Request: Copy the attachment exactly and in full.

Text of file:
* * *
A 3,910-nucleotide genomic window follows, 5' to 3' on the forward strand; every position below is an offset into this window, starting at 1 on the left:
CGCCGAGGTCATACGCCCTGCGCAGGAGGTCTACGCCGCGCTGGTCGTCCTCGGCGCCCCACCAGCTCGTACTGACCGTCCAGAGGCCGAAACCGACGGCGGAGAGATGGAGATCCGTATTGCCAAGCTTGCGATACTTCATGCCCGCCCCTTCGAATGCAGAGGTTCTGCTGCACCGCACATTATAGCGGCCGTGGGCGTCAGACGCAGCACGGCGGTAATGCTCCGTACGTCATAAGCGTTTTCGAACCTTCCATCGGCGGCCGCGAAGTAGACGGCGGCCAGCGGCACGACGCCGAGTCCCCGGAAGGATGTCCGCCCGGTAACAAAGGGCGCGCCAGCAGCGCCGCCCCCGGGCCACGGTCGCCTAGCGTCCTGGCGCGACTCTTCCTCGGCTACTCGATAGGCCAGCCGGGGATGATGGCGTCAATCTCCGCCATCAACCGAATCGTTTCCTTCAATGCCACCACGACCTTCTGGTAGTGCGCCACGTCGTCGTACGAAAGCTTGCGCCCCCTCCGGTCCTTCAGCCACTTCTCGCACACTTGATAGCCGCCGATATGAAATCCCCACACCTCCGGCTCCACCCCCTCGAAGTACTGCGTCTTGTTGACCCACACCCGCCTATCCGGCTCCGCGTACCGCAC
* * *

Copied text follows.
A 3,910-nucleotide genomic window follows, 5' to 3' on the forward strand; every position below is an offset into this window, starting at 1 on the left:
CGCCGAGGTCATACGCCCTGCGCAGGAGGTCTACGCCGCGCTGGTCGTCCTCGGCGCCCCACCAGCTCGTACTGACCGTCCAGAGGCCGAAACCGACGGCGGAGAGATGGAGATCCGTATTGCCAAGCTTGCGATACTTCATGCCCGCCCCTTCGAATGCAGAGGTTCTGCTGCACCGCACATTATAGCGGCCGTGGGCGTCAGACGCAGCACGGCGGTAATGCTCCGTACGTCATAAGCGTTTTCGAACCTTCCATCGGCGGCCGCGAAGTAGACGGCGGCCAGCGGCACGACGCCGAGTCCCCGGAAGGATGTCCGCCCGGTAACAAAGGGCGCGCCAGCAGCGCCGCCCCCGGGCCACGGTCGCCTAGCGTCCTGGCGCGACTCTTCCTCGGCTACTCGATAGGCCAGCCGGGGATGATGGCGTCAATCTCCGCCATCAACCGAATCGTTTCCTTCAATGCCACCACGACCTTCTGGTAGTGCGCCACGTCGTCGTACGAAAGCTTGCGCCCCCTCCGGTCCTTCAGCCACTTCTCGCACACTTGATAGCCGCCGATATGAAATCCCCACACCTCCGGCTCCACCCCCTCGAAGTACTGCGTCTTGTTGACCCACACCCGCCTATCCGGCTCCGCGTACCGCAC